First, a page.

It is almost impossible for one who has a high feeling for the art of painting in its poetical and historical excursions, to enter into a discussion of the merits of Rubens without running into hyperbolical panegyric. It is equally impossible to confine his merit to any particular department of the art, for he reigns triumphant in all. Everything conceivable submits to the capacity of his mind, every object to the mastery of his hand and the facility of his pencil. He ranges uncontrolled in the regions of fiction, the records of history, the humanities of life, and the amenities and sublimities of nature. With power of mind so extensive, and with a hand and pencil so obedient, it is not to be wondered at that his works are numerous; but, on the other hand, it is not to be supposed that all attributed to him were actually by his unassisted pencil. In large works the conception, the design, and the ordonnances were his, and sometimes a portion of the execution; the progression in the details and subordinate parts devolved on his disciples or coadjutors; and these, though masters in the art, willingly followed his direction : the finishing he reserved for himself. This, according to his owl acknowledgment, was his course of proceeding in works of magnitude, and he considered them as much his own as if entirely executed by his hand. To endeavour to describe his style and mode of painting would be to enter into all the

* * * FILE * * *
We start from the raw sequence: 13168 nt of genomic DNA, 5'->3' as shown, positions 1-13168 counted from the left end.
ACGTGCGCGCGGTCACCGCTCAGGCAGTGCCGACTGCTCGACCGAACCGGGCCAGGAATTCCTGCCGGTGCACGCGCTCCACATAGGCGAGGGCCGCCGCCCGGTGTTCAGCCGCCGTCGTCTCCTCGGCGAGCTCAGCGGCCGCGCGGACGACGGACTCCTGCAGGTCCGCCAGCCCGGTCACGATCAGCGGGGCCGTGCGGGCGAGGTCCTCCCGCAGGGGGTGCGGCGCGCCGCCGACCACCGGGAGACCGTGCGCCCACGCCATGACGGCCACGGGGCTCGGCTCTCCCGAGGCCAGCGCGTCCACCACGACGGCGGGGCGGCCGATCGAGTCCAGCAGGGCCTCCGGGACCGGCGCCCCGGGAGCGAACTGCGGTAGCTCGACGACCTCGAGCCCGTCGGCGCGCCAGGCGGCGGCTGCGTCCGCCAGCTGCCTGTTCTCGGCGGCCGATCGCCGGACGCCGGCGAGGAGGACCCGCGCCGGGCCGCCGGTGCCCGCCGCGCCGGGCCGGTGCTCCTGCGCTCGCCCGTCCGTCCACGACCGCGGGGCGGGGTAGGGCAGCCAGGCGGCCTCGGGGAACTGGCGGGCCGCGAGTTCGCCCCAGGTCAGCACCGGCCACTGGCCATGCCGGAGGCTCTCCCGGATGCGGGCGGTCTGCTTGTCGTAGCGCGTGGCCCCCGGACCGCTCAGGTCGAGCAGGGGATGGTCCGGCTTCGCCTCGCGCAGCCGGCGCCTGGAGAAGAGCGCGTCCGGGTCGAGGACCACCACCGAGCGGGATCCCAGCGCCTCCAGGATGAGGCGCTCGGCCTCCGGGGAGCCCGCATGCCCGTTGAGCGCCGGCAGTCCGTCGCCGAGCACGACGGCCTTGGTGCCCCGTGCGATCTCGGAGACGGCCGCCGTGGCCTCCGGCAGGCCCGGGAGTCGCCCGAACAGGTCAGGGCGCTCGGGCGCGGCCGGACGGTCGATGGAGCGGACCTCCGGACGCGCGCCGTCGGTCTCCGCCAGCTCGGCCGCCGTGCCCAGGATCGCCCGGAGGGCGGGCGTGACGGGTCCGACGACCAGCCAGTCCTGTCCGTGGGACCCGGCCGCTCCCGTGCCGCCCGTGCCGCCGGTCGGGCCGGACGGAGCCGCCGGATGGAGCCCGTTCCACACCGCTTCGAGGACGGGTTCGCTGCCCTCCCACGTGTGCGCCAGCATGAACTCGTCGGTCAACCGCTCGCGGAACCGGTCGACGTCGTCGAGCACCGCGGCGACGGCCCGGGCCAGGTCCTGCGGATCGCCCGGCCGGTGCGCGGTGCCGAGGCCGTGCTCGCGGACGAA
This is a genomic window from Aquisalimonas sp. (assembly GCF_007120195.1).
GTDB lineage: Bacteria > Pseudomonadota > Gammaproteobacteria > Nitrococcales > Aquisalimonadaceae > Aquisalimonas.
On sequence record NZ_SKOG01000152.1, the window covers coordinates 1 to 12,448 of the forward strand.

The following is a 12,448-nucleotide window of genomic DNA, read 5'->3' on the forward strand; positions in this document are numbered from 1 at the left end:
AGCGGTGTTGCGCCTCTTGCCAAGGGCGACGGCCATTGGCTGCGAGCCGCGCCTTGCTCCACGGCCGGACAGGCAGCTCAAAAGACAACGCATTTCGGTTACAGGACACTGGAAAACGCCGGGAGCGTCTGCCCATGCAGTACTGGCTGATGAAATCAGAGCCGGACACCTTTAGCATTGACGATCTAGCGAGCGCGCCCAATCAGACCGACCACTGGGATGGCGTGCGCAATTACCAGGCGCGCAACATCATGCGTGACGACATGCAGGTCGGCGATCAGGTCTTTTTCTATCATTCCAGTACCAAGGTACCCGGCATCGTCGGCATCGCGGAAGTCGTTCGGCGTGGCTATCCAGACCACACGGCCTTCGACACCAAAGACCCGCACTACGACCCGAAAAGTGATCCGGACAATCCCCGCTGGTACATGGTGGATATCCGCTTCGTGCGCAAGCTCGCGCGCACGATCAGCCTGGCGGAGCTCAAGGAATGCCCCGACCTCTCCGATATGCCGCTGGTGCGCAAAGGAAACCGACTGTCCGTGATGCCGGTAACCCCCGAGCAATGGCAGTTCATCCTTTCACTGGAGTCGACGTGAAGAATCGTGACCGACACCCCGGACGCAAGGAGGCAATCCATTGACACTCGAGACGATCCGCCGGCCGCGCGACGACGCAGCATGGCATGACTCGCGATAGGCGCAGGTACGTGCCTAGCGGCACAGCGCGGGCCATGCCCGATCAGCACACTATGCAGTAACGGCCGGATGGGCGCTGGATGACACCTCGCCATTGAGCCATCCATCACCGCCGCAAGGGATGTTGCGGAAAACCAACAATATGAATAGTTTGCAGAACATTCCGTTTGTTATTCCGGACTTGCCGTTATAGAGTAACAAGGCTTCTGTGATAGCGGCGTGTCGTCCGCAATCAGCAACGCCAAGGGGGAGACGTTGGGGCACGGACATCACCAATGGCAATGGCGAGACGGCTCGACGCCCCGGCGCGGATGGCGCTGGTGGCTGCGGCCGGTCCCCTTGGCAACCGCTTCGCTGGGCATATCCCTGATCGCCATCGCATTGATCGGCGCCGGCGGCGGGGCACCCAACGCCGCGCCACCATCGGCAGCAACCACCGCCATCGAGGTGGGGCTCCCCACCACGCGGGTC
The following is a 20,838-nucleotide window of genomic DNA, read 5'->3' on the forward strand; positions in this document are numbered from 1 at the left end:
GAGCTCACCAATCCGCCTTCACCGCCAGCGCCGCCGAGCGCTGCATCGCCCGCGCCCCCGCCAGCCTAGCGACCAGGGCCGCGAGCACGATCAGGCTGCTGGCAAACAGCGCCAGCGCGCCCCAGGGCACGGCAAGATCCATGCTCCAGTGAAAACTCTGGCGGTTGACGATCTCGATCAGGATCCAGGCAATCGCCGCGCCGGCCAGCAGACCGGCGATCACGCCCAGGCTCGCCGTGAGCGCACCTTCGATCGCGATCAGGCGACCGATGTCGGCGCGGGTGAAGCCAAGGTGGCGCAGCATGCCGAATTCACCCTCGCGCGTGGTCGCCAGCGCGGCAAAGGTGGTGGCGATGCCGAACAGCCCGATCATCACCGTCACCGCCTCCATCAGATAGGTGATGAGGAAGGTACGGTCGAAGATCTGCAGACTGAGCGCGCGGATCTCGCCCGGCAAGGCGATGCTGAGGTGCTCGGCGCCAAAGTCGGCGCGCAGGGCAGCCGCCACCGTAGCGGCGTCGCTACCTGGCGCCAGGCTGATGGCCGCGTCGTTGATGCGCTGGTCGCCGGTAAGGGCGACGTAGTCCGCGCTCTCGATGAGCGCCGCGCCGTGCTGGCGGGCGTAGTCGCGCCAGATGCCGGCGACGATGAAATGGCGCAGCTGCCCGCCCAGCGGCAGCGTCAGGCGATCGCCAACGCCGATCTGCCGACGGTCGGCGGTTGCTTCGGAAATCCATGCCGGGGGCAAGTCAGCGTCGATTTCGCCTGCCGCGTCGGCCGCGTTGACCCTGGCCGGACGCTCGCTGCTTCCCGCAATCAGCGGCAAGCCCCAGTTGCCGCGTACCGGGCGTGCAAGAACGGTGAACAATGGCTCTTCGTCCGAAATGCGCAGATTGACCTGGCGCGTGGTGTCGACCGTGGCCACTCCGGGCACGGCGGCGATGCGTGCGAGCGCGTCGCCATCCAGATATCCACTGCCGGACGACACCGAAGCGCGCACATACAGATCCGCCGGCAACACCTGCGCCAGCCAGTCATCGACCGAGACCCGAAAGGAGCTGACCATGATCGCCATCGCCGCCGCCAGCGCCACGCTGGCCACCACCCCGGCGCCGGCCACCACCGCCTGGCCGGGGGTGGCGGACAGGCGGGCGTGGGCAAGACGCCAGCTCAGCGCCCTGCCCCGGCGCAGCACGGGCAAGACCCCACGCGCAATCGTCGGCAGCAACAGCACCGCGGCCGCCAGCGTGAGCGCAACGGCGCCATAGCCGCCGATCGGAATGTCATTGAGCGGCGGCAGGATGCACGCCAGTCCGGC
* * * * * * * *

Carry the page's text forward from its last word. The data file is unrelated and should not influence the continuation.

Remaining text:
technicalities of the art, and this can only be done by a practical painter, endowed with the genius and knowledge of Rubens himself, to make them clearly understood. One of the best modes an amateur can adopt to arrive at some degree of acquaintance with his handling, is to study the sketches he made for the guidance of his pupils, or for his own particular use. These have a certain freedom and fire that excites admiration, and a boldness of outline and decision of stroke that at once pronounce the master.